We worked with farmers, landowners and the local community to deliver environmental improvements that will improve water quality in the Crookhurst Beck catchment and Allonby Bathing Water. A Lancaster University PhD project monitored the impact of our work.
The Ellenwise project was a partnership with United Utilities, and is part of their ‘Catchment Wise’ pilot project – a new integrated catchment-based approach to tackling water quality issues in lakes, rivers and coastal waters across the North West.
Traditionally, United Utilities’ approach to meeting water quality objectives has been to invest in facilities such as water treatment works, but this is expensive and carbon-intensive. This project was a trial to establish whether working across the wider catchment provided a more sustainable approach to improving water quality.
The Ellenwise project ran from 2013 to 2019 and our work on it inspired the follow-up Crookhurst Water Environment Grant project.
We worked with over 20 farmers and landowners across the catchment to identify areas which pose a pollution risk and create appropriate agricultural solutions. Examples include:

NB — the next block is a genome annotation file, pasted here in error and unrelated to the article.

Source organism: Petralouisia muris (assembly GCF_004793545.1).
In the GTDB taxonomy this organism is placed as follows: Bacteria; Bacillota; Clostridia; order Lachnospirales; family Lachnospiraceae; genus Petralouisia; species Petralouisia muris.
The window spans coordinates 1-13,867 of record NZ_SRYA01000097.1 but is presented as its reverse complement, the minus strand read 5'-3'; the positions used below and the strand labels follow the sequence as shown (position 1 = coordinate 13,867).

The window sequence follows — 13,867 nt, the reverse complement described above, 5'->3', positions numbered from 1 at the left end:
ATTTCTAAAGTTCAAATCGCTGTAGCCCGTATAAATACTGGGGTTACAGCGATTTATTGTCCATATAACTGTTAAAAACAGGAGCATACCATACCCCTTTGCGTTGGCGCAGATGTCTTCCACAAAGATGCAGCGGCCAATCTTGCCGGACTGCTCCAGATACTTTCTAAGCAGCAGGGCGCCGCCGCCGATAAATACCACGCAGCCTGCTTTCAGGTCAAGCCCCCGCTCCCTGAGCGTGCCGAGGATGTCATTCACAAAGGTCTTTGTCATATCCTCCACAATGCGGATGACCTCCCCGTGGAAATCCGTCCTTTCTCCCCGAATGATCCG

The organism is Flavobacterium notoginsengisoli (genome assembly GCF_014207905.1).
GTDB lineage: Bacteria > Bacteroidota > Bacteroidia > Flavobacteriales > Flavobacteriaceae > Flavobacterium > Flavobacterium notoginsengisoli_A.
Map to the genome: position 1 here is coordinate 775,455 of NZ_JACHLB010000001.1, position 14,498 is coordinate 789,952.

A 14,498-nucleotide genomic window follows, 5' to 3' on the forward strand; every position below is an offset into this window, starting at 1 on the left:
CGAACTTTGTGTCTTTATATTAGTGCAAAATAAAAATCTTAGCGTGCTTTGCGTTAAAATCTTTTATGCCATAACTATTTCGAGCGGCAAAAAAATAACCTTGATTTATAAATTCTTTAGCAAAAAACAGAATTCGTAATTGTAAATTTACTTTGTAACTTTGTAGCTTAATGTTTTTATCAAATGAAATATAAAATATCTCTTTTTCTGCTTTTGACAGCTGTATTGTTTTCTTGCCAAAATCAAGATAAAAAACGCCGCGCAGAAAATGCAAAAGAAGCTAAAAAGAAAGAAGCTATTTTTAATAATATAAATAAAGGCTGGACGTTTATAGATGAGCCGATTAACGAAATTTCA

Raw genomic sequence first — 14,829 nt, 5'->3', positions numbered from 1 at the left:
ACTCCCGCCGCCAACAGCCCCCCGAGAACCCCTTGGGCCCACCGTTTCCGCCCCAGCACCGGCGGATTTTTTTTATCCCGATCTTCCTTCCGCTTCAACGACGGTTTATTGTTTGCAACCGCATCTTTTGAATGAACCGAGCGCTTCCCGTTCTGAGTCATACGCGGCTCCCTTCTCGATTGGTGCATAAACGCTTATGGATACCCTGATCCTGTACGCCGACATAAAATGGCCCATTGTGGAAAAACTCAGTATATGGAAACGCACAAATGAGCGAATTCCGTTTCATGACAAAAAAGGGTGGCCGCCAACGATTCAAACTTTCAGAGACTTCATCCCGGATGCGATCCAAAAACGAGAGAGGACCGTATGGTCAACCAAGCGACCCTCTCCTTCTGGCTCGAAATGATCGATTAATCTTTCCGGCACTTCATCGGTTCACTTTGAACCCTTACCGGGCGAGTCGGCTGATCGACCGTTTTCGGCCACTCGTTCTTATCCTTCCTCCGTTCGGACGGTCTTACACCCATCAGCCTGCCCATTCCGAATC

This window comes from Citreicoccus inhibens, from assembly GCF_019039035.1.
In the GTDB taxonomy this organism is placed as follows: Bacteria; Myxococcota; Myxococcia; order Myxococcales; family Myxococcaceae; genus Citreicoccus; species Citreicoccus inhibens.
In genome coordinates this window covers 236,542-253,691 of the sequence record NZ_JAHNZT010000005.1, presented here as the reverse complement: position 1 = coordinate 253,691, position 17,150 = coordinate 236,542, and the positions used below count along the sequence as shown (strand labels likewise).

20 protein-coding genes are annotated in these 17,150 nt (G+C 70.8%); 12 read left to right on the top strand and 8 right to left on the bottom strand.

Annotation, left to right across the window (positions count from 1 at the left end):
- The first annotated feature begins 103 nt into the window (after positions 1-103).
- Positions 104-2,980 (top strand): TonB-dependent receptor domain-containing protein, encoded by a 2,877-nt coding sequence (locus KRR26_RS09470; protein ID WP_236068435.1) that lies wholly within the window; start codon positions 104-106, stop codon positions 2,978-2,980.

Fencing to create a buffer strip, and new guttering and rainwater harvest tanks
Improvements to manure storage infrastructure, and a machinery wash-down area
Throughout the project, Lancaster University PhD student Josh Gittins visited the catchment to monitor water quality at various locations. Josh is in the final stages of his PhD and his final findings, including the benefits the agricultural solutions have had on water quality, will be published soon.
Josh installing a water quality monitor in Westnewton Beck, and setting up an in-stream experiment in Patten Beck
The project was funded by United Utilities and was a partnership between United Utilities and West Cumbria Rivers Trust with support from the Environment Agency, Lancaster University and Catchment Sensitive Farming.